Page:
To say that a person or a class or people is oppressed by society is too simplistic. If we think of society (in the old way) as the totality of human beings, plus maybe institutions like schools, churches, and businesses created by human beings, we are using individual/society distinction, rather than thinking of society as global communication. In the traditional (“old European”) view, the individual is understood as the irreducible unit of society. Society is the whole and individual people are the parts. The individual can then be understood as alienated from society, oppressed by society, indoctrinated by society, struggling for liberation from society, an integral member of society, or placed in some other relation to society. Each individual also has a “place” in society, even if it’s a horrible place.
But these are all observations. So the question becomes, What observer observes the individual as X? What observer observes the individual as alienated, oppressed, seeking liberation, or in some other relation to society? Or what theory observes the individual as this or that? We might say that a critical theory, religion, or some other kind of system observes the individual in various ways based on distinctions that the system draws.
According to Luhmann,
One must . . . always observe an observer, name an observer, and designate a system reference if one makes statements about the world.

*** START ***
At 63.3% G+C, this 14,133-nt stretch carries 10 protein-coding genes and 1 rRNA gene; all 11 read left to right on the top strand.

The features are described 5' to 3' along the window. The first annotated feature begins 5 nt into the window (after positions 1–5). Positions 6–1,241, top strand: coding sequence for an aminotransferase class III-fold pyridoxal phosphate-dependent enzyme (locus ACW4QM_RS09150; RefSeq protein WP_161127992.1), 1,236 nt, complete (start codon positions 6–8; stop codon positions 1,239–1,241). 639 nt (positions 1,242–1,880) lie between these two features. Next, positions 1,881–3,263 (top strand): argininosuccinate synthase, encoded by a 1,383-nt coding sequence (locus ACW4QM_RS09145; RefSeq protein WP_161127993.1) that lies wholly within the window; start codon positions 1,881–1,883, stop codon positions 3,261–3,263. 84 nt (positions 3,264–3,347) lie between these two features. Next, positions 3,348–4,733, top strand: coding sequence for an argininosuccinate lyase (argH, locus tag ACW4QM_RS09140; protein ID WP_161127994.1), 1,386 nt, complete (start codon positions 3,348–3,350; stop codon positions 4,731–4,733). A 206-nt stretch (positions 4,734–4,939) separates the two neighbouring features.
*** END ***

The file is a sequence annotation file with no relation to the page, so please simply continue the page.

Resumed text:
As soon as this theoretical threshold has been crossed, there is no more pure and simple way of doing things. From now on, no world exists without observations. Instead, the one who states that the world exists is the one who says that this is so. It is necessary to know, then, that a theory, a system, a mode of communication, a consciousness, or whatever else could do so, claims that the world has such and such qualities. In comparison with the tradition . . . ontology is no longer the assumption of a reality that is shared, and of which it can be assumed that everyone sees the same facts, as long as he or she gives the matter enough thought. Instead, ontology itself becomes a schema of observation–namely, a schema of observation on the basis of difference. (Introduction to Systems Theory, p. 99)
Observers are not limited to consciousness systems or sentient beings. As Luhmann argues, the observer could be “a theory, a system, a mode of communication, a consciousness,” or something else. So a theory, such as Marxism, can observe and construct a reality or world. A social system such as religion can also observe its own world. This implies that Marxism or religion can think. A theory or a theology is a schema of observation. Theories or social systems do not have to think in the same way that human beings think. (Also, no two human beings think the same way or experience the same reality because they don’t use exactly the same distinctions.) There is no reason to limit thinking to human beings or to take human thinking as the model for all thinking or cognition. Computers think, cats think, cells think, etc.–if we equate thinking with cognition.